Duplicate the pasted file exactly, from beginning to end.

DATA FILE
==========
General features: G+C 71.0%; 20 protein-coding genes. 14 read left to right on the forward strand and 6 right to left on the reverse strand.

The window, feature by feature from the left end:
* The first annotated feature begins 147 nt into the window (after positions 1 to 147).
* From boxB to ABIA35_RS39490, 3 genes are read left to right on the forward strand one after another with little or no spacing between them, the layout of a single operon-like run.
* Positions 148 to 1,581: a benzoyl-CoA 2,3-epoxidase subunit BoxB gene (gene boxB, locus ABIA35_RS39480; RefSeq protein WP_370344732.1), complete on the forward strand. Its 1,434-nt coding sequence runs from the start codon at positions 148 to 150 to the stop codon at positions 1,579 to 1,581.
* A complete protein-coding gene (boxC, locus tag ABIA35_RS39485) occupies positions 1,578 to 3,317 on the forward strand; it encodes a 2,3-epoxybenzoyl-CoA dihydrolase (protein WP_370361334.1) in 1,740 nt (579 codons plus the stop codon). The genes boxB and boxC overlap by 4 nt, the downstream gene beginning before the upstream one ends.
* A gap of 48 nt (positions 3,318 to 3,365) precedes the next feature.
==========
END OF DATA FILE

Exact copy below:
General features: G+C 71.0%; 20 protein-coding genes. 14 read left to right on the forward strand and 6 right to left on the reverse strand.

The window, feature by feature from the left end:
* The first annotated feature begins 147 nt into the window (after positions 1 to 147).
* From boxB to ABIA35_RS39490, 3 genes are read left to right on the forward strand one after another with little or no spacing between them, the layout of a single operon-like run.
* Positions 148 to 1,581: a benzoyl-CoA 2,3-epoxidase subunit BoxB gene (gene boxB, locus ABIA35_RS39480; RefSeq protein WP_370344732.1), complete on the forward strand. Its 1,434-nt coding sequence runs from the start codon at positions 148 to 150 to the stop codon at positions 1,579 to 1,581.
* A complete protein-coding gene (boxC, locus tag ABIA35_RS39485) occupies positions 1,578 to 3,317 on the forward strand; it encodes a 2,3-epoxybenzoyl-CoA dihydrolase (protein WP_370361334.1) in 1,740 nt (579 codons plus the stop codon). The genes boxB and boxC overlap by 4 nt, the downstream gene beginning before the upstream one ends.
* A gap of 48 nt (positions 3,318 to 3,365) precedes the next feature.